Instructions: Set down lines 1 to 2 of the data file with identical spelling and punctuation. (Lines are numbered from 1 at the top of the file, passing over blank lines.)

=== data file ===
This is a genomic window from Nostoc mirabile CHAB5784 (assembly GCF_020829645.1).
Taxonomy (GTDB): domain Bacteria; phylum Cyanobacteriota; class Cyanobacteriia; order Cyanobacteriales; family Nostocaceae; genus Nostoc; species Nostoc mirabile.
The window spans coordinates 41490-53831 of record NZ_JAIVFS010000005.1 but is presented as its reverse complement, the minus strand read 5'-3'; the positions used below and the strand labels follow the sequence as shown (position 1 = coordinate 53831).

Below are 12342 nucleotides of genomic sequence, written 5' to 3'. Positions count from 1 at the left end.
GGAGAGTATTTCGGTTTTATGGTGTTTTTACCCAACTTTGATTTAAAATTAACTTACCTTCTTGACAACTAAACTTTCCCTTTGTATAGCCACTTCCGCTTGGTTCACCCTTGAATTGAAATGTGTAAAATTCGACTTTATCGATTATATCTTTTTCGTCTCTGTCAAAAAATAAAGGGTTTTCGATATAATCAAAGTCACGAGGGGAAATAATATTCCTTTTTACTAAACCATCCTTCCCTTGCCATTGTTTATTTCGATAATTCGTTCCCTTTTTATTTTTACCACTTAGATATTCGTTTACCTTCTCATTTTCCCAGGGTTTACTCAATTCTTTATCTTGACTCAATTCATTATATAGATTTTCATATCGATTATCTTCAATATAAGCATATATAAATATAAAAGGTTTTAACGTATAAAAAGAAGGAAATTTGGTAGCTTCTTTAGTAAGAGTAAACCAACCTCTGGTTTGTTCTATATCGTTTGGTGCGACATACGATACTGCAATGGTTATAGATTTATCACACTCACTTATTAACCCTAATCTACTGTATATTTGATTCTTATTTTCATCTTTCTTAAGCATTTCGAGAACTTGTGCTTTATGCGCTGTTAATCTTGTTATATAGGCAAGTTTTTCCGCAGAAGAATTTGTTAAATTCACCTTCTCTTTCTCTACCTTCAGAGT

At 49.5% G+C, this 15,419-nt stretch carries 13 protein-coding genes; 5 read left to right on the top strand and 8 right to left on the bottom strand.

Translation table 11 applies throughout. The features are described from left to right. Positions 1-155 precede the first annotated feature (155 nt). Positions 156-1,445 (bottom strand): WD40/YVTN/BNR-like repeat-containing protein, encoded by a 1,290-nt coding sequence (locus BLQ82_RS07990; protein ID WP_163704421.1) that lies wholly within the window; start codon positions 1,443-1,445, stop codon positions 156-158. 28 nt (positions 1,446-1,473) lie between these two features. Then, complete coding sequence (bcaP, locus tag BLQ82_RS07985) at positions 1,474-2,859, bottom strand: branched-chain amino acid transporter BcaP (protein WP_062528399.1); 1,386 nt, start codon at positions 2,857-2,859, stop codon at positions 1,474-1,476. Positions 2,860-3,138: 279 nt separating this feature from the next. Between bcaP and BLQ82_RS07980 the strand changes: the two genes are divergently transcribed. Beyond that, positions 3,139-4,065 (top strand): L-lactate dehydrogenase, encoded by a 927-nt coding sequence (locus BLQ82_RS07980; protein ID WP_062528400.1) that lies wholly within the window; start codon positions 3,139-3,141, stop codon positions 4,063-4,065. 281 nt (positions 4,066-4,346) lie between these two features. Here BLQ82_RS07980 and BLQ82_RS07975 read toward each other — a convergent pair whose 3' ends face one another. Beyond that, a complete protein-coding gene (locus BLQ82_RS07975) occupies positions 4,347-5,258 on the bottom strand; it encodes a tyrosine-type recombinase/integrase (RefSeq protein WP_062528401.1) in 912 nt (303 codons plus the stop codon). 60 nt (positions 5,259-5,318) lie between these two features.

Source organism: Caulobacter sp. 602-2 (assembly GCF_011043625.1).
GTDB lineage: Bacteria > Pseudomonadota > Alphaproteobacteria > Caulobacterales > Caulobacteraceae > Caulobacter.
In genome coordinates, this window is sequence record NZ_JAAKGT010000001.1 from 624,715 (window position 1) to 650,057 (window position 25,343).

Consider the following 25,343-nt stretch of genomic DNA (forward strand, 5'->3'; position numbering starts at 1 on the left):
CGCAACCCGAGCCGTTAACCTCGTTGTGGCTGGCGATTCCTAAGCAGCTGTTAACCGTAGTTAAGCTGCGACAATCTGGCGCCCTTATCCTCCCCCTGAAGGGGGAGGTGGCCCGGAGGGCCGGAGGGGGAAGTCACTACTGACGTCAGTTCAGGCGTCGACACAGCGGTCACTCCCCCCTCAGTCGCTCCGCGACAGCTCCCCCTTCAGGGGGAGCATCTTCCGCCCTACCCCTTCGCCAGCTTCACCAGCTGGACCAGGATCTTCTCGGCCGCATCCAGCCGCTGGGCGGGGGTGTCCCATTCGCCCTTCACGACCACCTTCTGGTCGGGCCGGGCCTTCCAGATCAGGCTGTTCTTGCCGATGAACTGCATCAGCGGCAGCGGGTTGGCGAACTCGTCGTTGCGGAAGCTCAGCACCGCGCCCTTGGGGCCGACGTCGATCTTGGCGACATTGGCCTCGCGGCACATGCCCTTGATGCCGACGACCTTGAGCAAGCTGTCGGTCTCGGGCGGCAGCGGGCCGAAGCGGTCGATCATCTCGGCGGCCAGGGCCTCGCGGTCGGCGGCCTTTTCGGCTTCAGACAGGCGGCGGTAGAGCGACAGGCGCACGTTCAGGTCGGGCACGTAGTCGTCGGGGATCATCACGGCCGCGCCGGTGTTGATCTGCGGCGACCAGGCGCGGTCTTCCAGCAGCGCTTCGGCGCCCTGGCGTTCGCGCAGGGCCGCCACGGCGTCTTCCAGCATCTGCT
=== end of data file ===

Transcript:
This is a genomic window from Nostoc mirabile CHAB5784 (assembly GCF_020829645.1).
Taxonomy (GTDB): domain Bacteria; phylum Cyanobacteriota; class Cyanobacteriia; order Cyanobacteriales; family Nostocaceae; genus Nostoc; species Nostoc mirabile.